Men’s Soccer: Shipp leads Irish offense
Joseph Monardo | Thursday, November 1, 2012
The team’s roster lists him as a forward, but Harrison Shipp sees himself filling a role more often associated with a midfielder. Irish coach Bobby Clark has a whole different designation altogether for the talented junior: magician.
A native of Lake Forest, Ill., Shipp is one of the central components to an Irish offense that has No. 7 Notre Dame atop the nation’s leaders in scoring offense. His ball skills and seemingly charmed passes in the middle have earned Shipp the nickname from his coach and have allowed him to gather 14 points on the season, tied for second-most on the team.
Shipp has four assists and five goals this season, with three of the goals coming came in a hat-trick during Notre Dame’s 6-1 victory over Seton Hall on Oct. 13. The three-goal performance was somewhat of an anomaly for Shipp, who said he feels more comfortable on the beginning end of plays rather than the finishing end.
“I think even though I play forward I definitely consider myself more of a distributor, like a point guard in basketball,” Shipp said. “I get just as much enjoyment setting people up as I do scoring goals. I think it’s my role to set people up in positions to succeed instead of always thinking about ways to succeed [personally]. That’s what I enjoy doing. I think also just not touching the ball too much [is important], just getting it from person to person so the offense runs.”
Shipp has found plenty of players to receive his passes, aiding a Notre Dame lineup that has the Irish ranked No. 1 in the RPI. The Irish (13-3-1, 5-2-1 Big East) have netted 2.35 goals per game, good for sixth in the country, in part due to Shipp’s ability to control the ball through the middle of the field with Irish senior midfielder and captain Dillon Powers.
“I think we work together really well,” Shipp said. “Playing in our third year together here now, we kind of have a good feeling where each other is going to be. So I don’t even have to think about where he’s running, I just kind of know. And that will get us to the point where we are interchanging more, where we are just switching positions freely. That’s really nice because I always have a security blanket.”
Shipp also makes regular use of Irish senior forward Ryan Finley, who is tied for second in the country with 17 goals on the year.
“I think Ryan is one of the best, if not the best, in the country at making runs behind the defense and just knowing when to time his runs and when to check to the ball,” he said. “He’s just a really smart forward, so I think that’s like a dream for me because I like giving the ball to people who make runs behind.”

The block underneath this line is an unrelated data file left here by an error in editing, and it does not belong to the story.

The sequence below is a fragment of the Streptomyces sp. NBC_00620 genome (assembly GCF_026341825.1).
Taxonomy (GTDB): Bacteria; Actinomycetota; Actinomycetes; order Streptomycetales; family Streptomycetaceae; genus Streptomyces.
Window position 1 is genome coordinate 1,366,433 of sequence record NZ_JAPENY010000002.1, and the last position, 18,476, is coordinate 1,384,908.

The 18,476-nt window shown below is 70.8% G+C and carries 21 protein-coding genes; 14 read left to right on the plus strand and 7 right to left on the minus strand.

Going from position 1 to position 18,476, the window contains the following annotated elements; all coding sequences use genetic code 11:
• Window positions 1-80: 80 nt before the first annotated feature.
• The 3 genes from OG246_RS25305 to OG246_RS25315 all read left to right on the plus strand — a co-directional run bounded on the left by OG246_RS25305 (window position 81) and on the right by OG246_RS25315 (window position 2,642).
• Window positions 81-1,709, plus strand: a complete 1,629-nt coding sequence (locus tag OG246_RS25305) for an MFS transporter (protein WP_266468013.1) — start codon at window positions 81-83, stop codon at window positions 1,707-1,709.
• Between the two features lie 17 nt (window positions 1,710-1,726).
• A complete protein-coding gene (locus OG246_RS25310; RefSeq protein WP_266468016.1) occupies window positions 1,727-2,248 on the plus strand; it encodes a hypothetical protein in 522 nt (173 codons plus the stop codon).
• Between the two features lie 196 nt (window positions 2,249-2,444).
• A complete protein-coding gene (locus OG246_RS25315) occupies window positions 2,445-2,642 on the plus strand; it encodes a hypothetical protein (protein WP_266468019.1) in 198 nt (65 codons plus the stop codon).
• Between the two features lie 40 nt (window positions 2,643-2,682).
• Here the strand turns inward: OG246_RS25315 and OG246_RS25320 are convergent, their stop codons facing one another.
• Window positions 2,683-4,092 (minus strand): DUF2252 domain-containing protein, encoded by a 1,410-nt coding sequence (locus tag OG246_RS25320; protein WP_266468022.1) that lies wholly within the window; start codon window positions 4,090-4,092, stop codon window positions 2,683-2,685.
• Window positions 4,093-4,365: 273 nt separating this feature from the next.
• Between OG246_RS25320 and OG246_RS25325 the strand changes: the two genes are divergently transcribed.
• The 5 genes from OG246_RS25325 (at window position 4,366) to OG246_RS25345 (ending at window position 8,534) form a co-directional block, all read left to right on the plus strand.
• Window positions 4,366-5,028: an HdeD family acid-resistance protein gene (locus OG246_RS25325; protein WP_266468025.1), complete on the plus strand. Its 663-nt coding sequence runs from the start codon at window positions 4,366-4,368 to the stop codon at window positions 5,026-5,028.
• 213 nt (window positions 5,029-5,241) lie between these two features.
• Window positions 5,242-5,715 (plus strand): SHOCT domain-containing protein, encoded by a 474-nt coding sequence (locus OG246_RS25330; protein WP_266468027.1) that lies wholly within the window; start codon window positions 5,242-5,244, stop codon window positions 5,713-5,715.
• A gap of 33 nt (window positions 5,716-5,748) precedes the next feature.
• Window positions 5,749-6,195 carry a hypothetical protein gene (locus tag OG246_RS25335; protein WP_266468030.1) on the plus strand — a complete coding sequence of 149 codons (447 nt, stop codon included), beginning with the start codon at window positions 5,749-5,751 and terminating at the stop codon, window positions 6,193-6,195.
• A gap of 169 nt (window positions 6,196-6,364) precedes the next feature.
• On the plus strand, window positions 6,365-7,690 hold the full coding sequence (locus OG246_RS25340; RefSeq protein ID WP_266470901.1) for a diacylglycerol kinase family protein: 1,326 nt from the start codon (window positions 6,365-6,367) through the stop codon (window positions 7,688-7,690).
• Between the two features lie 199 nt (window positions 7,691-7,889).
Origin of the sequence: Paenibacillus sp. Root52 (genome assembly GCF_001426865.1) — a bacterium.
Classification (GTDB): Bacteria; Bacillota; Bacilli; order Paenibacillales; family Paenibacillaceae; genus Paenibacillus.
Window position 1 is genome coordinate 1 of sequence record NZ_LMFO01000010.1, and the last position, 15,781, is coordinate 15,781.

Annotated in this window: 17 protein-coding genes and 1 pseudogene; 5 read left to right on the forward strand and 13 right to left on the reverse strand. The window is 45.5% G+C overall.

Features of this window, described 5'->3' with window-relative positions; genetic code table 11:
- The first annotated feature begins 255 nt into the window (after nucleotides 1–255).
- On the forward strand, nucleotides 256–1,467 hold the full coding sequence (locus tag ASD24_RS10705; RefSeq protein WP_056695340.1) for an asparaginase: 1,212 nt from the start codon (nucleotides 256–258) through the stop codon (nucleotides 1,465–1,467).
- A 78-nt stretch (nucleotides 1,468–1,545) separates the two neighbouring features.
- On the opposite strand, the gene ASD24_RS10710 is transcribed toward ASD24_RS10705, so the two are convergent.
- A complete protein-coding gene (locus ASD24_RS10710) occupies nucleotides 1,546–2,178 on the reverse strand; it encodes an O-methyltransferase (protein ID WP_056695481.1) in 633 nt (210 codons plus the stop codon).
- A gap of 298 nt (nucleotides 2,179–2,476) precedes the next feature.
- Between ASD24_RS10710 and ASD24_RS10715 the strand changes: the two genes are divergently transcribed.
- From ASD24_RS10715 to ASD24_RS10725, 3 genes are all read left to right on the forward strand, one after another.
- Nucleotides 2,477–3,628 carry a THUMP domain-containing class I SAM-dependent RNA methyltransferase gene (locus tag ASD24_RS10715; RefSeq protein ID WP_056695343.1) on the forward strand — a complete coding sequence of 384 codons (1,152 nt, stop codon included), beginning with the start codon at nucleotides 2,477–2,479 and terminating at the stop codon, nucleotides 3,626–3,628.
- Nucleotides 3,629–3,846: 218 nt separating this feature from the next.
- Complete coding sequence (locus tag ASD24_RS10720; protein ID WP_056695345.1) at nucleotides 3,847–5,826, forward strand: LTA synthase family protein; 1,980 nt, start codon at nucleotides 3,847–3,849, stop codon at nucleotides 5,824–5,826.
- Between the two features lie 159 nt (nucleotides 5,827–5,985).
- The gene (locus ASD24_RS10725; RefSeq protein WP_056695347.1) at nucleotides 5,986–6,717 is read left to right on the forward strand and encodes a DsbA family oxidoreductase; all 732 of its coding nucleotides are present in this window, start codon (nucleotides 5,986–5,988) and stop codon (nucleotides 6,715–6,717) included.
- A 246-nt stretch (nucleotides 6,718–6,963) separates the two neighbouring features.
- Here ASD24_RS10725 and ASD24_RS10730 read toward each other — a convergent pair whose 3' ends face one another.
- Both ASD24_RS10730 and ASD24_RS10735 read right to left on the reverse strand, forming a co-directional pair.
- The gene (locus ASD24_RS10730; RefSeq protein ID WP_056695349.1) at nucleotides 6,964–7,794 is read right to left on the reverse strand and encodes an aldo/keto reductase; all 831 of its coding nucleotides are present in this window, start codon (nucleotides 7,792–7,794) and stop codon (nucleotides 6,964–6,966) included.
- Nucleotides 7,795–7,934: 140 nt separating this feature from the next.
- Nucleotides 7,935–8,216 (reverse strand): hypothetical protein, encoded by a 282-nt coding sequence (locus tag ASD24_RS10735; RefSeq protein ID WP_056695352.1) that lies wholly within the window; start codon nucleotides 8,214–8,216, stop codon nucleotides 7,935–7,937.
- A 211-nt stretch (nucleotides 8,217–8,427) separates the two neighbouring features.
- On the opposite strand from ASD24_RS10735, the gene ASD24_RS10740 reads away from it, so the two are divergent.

Although Finley and Shipp combine to make Notre Dame’s most experienced front line, the duo begins every game on the bench and only enters after several minutes of play.
“It’s definitely something that is obviously different,” Shipp said of the strategy. “But it’s nice because we get to look for the first 20 minutes at what the other defense is doing and find ahead of time what ways we can take advantage of – the way the defense is playing, the little spaces and opportunities for us when we get in the game. So I really don’t mind it at all.”
Last year, the Irish ranked 64th in the country with a 1.5 goals-per-game average and failed to qualify for the NCAA tournament for the first time since 2000 after losing in the first round of the Big East Championship. Shipp said some key differences between last year’s team and this year’s, which will begin conference tournament play Saturday at Syracuse, have made the difference.
“The biggest difference is I think we are not panicking, especially when we get in the final third,” he said. “Last year, [if] a couple of things didn’t go our way … we would start to press and kind of panic, especially if we hadn’t scored late in the game, whereas now we always have a confidence that we are going to score.”
It’s like magic.
Contact Joseph Monardo at email@example.com